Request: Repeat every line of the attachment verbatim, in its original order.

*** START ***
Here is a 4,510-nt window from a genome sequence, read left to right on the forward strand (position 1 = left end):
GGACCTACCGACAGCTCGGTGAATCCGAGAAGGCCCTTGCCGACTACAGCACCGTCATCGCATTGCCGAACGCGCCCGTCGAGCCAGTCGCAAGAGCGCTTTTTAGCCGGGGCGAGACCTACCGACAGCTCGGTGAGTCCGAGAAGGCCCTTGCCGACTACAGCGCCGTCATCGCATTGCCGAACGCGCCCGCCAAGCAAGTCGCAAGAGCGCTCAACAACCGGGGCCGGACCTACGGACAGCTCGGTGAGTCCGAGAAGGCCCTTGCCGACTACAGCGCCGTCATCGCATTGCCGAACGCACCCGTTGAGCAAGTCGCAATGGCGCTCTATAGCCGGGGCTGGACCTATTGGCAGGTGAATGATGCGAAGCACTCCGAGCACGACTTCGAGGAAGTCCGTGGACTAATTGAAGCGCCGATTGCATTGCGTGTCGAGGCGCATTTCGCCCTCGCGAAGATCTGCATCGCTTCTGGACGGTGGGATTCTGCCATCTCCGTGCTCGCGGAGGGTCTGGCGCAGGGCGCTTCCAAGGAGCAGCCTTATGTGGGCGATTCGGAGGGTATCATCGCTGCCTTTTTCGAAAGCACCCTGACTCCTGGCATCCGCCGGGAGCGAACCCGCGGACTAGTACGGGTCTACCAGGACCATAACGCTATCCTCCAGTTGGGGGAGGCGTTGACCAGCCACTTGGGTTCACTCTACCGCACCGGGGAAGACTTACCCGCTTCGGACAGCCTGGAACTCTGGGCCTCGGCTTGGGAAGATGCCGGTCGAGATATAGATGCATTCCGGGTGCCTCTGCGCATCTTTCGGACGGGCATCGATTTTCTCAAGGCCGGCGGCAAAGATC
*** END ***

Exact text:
Here is a 4,510-nt window from a genome sequence, read left to right on the forward strand (position 1 = left end):
GGACCTACCGACAGCTCGGTGAATCCGAGAAGGCCCTTGCCGACTACAGCACCGTCATCGCATTGCCGAACGCGCCCGTCGAGCCAGTCGCAAGAGCGCTTTTTAGCCGGGGCGAGACCTACCGACAGCTCGGTGAGTCCGAGAAGGCCCTTGCCGACTACAGCGCCGTCATCGCATTGCCGAACGCGCCCGCCAAGCAAGTCGCAAGAGCGCTCAACAACCGGGGCCGGACCTACGGACAGCTCGGTGAGTCCGAGAAGGCCCTTGCCGACTACAGCGCCGTCATCGCATTGCCGAACGCACCCGTTGAGCAAGTCGCAATGGCGCTCTATAGCCGGGGCTGGACCTATTGGCAGGTGAATGATGCGAAGCACTCCGAGCACGACTTCGAGGAAGTCCGTGGACTAATTGAAGCGCCGATTGCATTGCGTGTCGAGGCGCATTTCGCCCTCGCGAAGATCTGCATCGCTTCTGGACGGTGGGATTCTGCCATCTCCGTGCTCGCGGAGGGTCTGGCGCAGGGCGCTTCCAAGGAGCAGCCTTATGTGGGCGATTCGGAGGGTATCATCGCTGCCTTTTTCGAAAGCACCCTGACTCCTGGCATCCGCCGGGAGCGAACCCGCGGACTAGTACGGGTCTACCAGGACCATAACGCTATCCTCCAGTTGGGGGAGGCGTTGACCAGCCACTTGGGTTCACTCTACCGCACCGGGGAAGACTTACCCGCTTCGGACAGCCTGGAACTCTGGGCCTCGGCTTGGGAAGATGCCGGTCGAGATATAGATGCATTCCGGGTGCCTCTGCGCATCTTTCGGACGGGCATCGATTTTCTCAAGGCCGGCGGCAAAGATC